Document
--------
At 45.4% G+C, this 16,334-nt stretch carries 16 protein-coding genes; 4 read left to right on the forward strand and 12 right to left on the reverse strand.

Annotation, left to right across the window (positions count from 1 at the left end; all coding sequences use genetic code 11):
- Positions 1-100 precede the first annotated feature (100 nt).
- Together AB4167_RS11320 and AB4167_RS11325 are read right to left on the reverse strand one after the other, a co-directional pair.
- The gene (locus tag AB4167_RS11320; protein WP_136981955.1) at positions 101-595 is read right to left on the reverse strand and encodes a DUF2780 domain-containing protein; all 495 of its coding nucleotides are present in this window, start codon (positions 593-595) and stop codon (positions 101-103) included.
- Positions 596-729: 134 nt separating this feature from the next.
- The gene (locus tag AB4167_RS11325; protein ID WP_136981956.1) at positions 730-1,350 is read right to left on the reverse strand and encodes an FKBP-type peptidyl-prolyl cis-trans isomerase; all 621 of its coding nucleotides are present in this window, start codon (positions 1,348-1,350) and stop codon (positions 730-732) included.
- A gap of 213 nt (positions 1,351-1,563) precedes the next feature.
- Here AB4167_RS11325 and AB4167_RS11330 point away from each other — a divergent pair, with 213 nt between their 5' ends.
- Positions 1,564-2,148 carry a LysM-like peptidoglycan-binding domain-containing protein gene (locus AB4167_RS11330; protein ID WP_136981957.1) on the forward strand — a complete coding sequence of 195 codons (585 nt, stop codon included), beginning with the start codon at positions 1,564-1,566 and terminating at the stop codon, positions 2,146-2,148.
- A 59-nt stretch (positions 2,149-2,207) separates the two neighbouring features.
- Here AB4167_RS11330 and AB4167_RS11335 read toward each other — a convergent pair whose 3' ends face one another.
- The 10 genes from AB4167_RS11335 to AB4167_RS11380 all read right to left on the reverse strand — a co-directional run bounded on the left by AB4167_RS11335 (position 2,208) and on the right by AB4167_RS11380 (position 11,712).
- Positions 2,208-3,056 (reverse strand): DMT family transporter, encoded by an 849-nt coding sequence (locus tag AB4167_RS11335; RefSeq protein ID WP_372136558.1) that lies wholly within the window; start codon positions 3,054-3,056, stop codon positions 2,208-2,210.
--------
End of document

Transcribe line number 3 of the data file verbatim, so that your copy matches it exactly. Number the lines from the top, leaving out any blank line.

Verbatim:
- Positions 1-100 precede the first annotated feature (100 nt).